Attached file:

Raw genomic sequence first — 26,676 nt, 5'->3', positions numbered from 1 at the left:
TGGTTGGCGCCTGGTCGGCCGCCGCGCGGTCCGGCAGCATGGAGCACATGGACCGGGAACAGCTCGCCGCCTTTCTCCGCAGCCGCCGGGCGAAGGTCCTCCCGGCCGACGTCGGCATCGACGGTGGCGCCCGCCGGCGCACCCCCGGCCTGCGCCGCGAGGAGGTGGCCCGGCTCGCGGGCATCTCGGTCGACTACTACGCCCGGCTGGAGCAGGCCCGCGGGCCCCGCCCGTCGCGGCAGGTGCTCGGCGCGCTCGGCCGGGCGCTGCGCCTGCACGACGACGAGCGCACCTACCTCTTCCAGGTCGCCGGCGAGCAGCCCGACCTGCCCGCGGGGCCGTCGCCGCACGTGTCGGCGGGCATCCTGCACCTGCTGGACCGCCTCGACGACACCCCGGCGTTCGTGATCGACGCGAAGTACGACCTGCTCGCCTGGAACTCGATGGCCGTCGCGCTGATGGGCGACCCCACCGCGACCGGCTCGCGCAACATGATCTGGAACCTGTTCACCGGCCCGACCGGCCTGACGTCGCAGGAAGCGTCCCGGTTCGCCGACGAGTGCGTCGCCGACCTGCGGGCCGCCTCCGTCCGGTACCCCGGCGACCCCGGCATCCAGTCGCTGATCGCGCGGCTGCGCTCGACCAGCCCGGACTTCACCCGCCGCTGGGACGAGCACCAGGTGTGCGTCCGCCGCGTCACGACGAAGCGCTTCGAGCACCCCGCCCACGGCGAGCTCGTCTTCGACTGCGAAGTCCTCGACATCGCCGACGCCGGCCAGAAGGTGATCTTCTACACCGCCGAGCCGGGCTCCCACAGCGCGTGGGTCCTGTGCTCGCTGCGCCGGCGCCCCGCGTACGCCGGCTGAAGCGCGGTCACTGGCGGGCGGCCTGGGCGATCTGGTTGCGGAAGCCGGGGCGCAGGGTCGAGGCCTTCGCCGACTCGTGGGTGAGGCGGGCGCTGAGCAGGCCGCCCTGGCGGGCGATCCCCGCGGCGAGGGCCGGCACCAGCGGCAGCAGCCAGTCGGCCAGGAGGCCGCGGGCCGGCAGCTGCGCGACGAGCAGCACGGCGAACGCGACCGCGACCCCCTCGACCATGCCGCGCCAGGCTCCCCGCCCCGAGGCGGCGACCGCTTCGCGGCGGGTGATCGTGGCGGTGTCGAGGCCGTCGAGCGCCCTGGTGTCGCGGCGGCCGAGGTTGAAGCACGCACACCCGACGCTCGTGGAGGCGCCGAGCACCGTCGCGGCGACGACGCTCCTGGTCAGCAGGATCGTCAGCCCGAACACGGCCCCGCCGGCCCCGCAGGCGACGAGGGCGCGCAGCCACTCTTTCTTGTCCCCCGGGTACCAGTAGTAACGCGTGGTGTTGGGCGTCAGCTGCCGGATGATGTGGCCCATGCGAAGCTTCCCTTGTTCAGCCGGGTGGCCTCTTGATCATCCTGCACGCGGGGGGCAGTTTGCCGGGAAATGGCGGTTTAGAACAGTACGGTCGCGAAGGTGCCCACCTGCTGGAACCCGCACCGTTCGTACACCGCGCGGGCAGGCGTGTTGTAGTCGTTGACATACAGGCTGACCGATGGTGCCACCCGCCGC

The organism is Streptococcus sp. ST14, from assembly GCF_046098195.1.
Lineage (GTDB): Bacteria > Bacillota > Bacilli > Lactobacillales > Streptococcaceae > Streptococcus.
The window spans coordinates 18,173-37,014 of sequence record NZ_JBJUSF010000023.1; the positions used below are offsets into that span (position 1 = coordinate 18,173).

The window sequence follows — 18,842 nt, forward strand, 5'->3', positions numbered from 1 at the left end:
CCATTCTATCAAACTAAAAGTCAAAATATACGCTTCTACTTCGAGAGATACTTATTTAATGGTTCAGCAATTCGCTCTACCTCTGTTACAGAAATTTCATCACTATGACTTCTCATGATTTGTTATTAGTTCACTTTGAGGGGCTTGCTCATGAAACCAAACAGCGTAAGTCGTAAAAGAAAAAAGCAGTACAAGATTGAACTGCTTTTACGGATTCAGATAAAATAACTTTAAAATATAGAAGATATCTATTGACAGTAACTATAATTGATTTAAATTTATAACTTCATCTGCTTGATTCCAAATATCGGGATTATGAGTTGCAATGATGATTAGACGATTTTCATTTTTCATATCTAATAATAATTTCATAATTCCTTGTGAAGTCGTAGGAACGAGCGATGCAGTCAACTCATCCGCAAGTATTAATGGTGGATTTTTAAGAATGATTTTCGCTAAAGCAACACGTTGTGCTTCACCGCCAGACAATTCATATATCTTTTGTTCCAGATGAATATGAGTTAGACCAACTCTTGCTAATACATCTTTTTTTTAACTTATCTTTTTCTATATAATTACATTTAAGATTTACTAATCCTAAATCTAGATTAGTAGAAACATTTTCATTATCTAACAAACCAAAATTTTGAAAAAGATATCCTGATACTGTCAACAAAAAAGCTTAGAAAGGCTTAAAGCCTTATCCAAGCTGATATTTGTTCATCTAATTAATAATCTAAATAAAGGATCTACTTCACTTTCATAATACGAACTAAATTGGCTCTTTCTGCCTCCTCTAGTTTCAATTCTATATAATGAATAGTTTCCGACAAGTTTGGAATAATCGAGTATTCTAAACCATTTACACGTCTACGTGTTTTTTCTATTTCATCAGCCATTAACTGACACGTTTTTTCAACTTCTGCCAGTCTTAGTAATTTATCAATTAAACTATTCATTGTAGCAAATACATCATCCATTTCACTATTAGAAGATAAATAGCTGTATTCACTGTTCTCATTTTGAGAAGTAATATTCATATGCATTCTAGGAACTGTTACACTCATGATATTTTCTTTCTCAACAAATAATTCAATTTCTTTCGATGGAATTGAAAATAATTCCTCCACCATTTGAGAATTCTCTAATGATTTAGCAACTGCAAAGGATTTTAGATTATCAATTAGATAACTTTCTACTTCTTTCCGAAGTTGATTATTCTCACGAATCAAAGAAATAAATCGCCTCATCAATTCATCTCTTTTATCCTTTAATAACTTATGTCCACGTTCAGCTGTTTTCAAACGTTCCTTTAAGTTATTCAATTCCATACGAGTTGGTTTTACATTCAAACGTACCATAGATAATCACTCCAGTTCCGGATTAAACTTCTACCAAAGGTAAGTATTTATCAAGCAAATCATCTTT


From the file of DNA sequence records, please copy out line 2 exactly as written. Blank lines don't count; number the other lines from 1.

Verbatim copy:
TGGTTGGCGCCTGGTCGGCCGCCGCGCGGTCCGGCAGCATGGAGCACATGGACCGGGAACAGCTCGCCGCCTTTCTCCGCAGCCGCCGGGCGAAGGTCCTCCCGGCCGACGTCGGCATCGACGGTGGCGCCCGCCGGCGCACCCCCGGCCTGCGCCGCGAGGAGGTGGCCCGGCTCGCGGGCATCTCGGTCGACTACTACGCCCGGCTGGAGCAGGCCCGCGGGCCCCGCCCGTCGCGGCAGGTGCTCGGCGCGCTCGGCCGGGCGCTGCGCCTGCACGACGACGAGCGCACCTACCTCTTCCAGGTCGCCGGCGAGCAGCCCGACCTGCCCGCGGGGCCGTCGCCGCACGTGTCGGCGGGCATCCTGCACCTGCTGGACCGCCTCGACGACACCCCGGCGTTCGTGATCGACGCGAAGTACGACCTGCTCGCCTGGAACTCGATGGCCGTCGCGCTGATGGGCGACCCCACCGCGACCGGCTCGCGCAACATGATCTGGAACCTGTTCACCGGCCCGACCGGCCTGACGTCGCAGGAAGCGTCCCGGTTCGCCGACGAGTGCGTCGCCGACCTGCGGGCCGCCTCCGTCCGGTACCCCGGCGACCCCGGCATCCAGTCGCTGATCGCGCGGCTGCGCTCGACCAGCCCGGACTTCACCCGCCGCTGGGACGAGCACCAGGTGTGCGTCCGCCGCGTCACGACGAAGCGCTTCGAGCACCCCGCCCACGGCGAGCTCGTCTTCGACTGCGAAGTCCTCGACATCGCCGACGCCGGCCAGAAGGTGATCTTCTACACCGCCGAGCCGGGCTCCCACAGCGCGTGGGTCCTGTGCTCGCTGCGCCGGCGCCCCGCGTACGCCGGCTGAAGCGCGGTCACTGGCGGGCGGCCTGGGCGATCTGGTTGCGGAAGCCGGGGCGCAGGGTCGAGGCCTTCGCCGACTCGTGGGTGAGGCGGGCGCTGAGCAGGCCGCCCTGGCGGGCGATCCCCGCGGCGAGGGCCGGCACCAGCGGCAGCAGCCAGTCGGCCAGGAGGCCGCGGGCCGGCAGCTGCGCGACGAGCAGCACGGCGAACGCGACCGCGACCCCCTCGACCATGCCGCGCCAGGCTCCCCGCCCCGAGGCGGCGACCGCTTCGCGGCGGGTGATCGTGGCGGTGTCGAGGCCGTCGAGCGCCCTGGTGTCGCGGCGGCCGAGGTTGAAGCACGCACACCCGACGCTCGTGGAGGCGCCGAGCACCGTCGCGGCGACGACGCTCCTGGTCAGCAGGATCGTCAGCCCGAACACGGCCCCGCCGGCCCCGCAGGCGACGAGGGCGCGCAGCCACTCTTTCTTGTCCCCCGGGTACCAGTAGTAACGCGTGGTGTTGGGCGTCAGCTGCCGGATGATGTGGCCCATGCGAAGCTTCCCTTGTTCAGCCGGGTGGCCTCTTGATCATCCTGCACGCGGGGGGCAGTTTGCCGGGAAATGGCGGTTTAGAACAGTACGGTCGCGAAGGTGCCCACCTGCTGGAACCCGCACCGTTCGTACACCGCGCGGGCAGGCGTGTTGTAGTCGTTGACATACAGGCTGACCGATGGTGCCACCCGCCGC